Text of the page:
Cheerleading is a physical activity, sometimes a competitive sport, based on organized routines, usually ranging from one to three minutes, which contain the components of tumbling, dance, jumps, cheers and stunting to direct spectators of events to cheer on sports teams at games or to participate in competitions. The athlete involved is called a cheerleader. Cheerleading originated in the
, and remains a predominantly American activity, with an estimated 1.5
million participants in all-star cheerleading. The growing presentation of
cheerleading as a sport to a global audience was led by the 1997 start of
broadcasts of cheerleading competition by ESPN International and the worldwide
release of the 2000 film Bring It On. Due in part to this recent exposure,
there are now an estimated 100,000 participants scattered around the rest of
the world in countries including Australia, Canada, China, Colombia, Finland,
France, Germany, Japan, the Netherlands, New Zealand and the United Kingdom. United States
Organized cheerleading started as an all-male activity. As early as 1877,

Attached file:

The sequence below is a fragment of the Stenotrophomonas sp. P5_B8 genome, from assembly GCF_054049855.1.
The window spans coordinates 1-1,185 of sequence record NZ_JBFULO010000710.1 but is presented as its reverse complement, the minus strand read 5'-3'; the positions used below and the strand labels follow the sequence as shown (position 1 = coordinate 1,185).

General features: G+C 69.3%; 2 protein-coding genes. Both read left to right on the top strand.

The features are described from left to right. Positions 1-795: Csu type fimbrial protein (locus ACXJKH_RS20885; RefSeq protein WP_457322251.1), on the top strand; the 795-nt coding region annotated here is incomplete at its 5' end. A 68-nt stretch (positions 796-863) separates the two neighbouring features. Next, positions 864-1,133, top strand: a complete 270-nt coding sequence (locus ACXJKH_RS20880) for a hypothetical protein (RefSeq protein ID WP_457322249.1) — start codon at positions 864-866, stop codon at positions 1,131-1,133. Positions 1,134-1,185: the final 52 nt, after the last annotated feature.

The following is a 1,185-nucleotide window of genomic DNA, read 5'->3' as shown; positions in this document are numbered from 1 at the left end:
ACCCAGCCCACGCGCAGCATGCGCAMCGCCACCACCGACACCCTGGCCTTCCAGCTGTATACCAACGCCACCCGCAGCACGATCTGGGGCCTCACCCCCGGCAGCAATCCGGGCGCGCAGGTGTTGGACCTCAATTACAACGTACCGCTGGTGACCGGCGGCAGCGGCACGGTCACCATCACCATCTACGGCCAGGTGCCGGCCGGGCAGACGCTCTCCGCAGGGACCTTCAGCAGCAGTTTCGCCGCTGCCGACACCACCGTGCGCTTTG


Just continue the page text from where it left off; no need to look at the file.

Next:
a "Princeton Cheer", documented in the Princeton University February 22, 1877, March
12, 1880, and November 4, 1881, issues of the Daily Princetonian. This cheer was yelled from the
stands by students at games, as well as by the baseball and football athletes
themselves. The cheer, "Hurrah! Hurrah! Hurrah! Tiger! S-s-s-t! Boom!
A-h-h-h!" remains in use with slight modifications today and is now referred
to as the "Locomotive".
It was not until 1898 that
student Johnny Campbell directed a crowd in cheering "Rah, Rah, Rah!
Ski-u-mah, Hoo-Rah! Hoo-Rah! Varsity! Varsity! Varsity, Minn-e-So-Tah!",
making University of Minnesota the very first cheerleader and Campbell November 2, 1898
the official birth date of organized cheerleading. Soon after, the
organized a "yell leader" squad of six male students, who still use University of Minnesota 's original
cheer. In 1903 the first cheerleading fraternity, Gamma Sigma, was founded. Campbell
Women joined cheerleading prior to 1907 and began to dominate the sport during World War II, when few men were involved in organized sports. At that time, there were no collegiate sports for women but women were allowed to participate in cheering squads. Gymnastics, tumbling and megaphones were incorporated into popular cheers, and are still used.